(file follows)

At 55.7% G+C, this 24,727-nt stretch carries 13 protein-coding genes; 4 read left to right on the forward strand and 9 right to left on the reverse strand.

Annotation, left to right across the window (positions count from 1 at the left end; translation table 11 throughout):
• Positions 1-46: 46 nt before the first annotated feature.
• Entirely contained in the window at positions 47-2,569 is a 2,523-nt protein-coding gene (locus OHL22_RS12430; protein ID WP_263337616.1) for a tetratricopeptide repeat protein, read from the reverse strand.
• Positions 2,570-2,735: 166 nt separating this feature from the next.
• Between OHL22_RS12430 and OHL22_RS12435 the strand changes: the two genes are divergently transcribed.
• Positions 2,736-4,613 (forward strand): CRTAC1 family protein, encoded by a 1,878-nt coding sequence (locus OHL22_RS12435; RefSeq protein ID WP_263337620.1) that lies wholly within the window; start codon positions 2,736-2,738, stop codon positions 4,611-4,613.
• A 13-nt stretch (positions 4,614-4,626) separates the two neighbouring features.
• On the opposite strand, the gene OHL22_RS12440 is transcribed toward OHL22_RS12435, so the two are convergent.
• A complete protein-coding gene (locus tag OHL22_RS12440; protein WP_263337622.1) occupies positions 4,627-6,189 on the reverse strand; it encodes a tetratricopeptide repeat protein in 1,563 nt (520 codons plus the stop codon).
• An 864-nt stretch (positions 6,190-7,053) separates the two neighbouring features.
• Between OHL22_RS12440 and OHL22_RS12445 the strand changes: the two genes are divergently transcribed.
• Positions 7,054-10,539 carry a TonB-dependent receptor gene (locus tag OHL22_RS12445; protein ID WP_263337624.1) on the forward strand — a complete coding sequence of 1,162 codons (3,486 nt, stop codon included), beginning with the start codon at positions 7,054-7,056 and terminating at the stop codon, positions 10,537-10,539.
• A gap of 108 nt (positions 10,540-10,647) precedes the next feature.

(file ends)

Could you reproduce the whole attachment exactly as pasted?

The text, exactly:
At 55.7% G+C, this 24,727-nt stretch carries 13 protein-coding genes; 4 read left to right on the forward strand and 9 right to left on the reverse strand.

Annotation, left to right across the window (positions count from 1 at the left end; translation table 11 throughout):
• Positions 1-46: 46 nt before the first annotated feature.
• Entirely contained in the window at positions 47-2,569 is a 2,523-nt protein-coding gene (locus OHL22_RS12430; protein ID WP_263337616.1) for a tetratricopeptide repeat protein, read from the reverse strand.
• Positions 2,570-2,735: 166 nt separating this feature from the next.
• Between OHL22_RS12430 and OHL22_RS12435 the strand changes: the two genes are divergently transcribed.
• Positions 2,736-4,613 (forward strand): CRTAC1 family protein, encoded by a 1,878-nt coding sequence (locus OHL22_RS12435; RefSeq protein ID WP_263337620.1) that lies wholly within the window; start codon positions 2,736-2,738, stop codon positions 4,611-4,613.
• A 13-nt stretch (positions 4,614-4,626) separates the two neighbouring features.
• On the opposite strand, the gene OHL22_RS12440 is transcribed toward OHL22_RS12435, so the two are convergent.
• A complete protein-coding gene (locus tag OHL22_RS12440; protein WP_263337622.1) occupies positions 4,627-6,189 on the reverse strand; it encodes a tetratricopeptide repeat protein in 1,563 nt (520 codons plus the stop codon).
• An 864-nt stretch (positions 6,190-7,053) separates the two neighbouring features.
• Between OHL22_RS12440 and OHL22_RS12445 the strand changes: the two genes are divergently transcribed.
• Positions 7,054-10,539 carry a TonB-dependent receptor gene (locus tag OHL22_RS12445; protein ID WP_263337624.1) on the forward strand — a complete coding sequence of 1,162 codons (3,486 nt, stop codon included), beginning with the start codon at positions 7,054-7,056 and terminating at the stop codon, positions 10,537-10,539.
• A gap of 108 nt (positions 10,540-10,647) precedes the next feature.